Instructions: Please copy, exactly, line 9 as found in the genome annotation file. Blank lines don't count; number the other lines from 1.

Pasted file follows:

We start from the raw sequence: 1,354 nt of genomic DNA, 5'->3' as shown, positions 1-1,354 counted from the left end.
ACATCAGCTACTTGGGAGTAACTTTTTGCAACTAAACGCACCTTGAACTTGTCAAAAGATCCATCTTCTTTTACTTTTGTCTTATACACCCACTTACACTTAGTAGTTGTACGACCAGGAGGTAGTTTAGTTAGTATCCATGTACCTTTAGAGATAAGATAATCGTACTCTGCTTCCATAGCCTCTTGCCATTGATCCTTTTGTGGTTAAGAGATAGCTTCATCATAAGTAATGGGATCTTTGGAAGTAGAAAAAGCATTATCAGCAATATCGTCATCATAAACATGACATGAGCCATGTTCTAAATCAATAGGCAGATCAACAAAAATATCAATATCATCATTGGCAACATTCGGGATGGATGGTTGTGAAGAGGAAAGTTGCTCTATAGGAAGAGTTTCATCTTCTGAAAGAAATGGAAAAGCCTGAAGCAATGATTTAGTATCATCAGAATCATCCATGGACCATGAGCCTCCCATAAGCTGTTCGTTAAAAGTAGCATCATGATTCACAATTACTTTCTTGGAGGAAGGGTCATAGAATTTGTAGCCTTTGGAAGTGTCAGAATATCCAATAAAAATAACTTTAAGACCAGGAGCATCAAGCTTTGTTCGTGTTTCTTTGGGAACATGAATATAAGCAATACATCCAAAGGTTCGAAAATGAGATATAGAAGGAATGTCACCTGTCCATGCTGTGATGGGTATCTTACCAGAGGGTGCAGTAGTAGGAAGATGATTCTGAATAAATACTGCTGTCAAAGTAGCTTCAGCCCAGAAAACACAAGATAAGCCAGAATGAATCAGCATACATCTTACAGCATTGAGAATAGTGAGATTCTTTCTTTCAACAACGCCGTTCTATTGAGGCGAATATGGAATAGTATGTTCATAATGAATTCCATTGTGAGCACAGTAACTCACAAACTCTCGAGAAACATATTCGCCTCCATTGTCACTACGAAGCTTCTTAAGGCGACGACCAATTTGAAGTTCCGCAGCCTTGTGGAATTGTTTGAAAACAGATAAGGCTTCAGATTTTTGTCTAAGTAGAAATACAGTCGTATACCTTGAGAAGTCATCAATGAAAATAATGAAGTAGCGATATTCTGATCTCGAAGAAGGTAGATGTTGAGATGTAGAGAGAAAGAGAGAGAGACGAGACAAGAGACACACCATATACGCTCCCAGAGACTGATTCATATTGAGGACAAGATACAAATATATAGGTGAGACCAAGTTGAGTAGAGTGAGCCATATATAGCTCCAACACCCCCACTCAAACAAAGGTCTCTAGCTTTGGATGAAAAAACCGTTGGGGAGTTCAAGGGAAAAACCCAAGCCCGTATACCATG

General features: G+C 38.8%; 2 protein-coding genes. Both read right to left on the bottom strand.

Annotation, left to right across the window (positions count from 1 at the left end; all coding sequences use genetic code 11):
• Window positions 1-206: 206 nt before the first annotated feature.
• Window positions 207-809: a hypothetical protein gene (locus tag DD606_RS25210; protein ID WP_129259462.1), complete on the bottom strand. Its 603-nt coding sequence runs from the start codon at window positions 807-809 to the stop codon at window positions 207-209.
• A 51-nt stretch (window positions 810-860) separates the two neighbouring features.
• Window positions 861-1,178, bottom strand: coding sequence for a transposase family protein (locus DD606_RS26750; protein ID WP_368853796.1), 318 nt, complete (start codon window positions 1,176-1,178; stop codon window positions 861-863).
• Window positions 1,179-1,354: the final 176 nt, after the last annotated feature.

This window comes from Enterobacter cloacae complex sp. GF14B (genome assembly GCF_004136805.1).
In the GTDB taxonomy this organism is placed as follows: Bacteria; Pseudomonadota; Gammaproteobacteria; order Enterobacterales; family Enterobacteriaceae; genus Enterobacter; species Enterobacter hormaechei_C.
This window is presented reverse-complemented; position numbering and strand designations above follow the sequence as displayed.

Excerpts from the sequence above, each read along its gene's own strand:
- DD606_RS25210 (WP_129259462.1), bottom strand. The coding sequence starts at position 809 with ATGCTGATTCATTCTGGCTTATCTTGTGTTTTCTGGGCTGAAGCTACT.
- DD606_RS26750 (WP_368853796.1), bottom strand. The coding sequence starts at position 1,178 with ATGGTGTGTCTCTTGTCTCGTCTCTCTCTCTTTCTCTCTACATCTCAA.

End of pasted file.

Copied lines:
• Window positions 1,179-1,354: the final 176 nt, after the last annotated feature.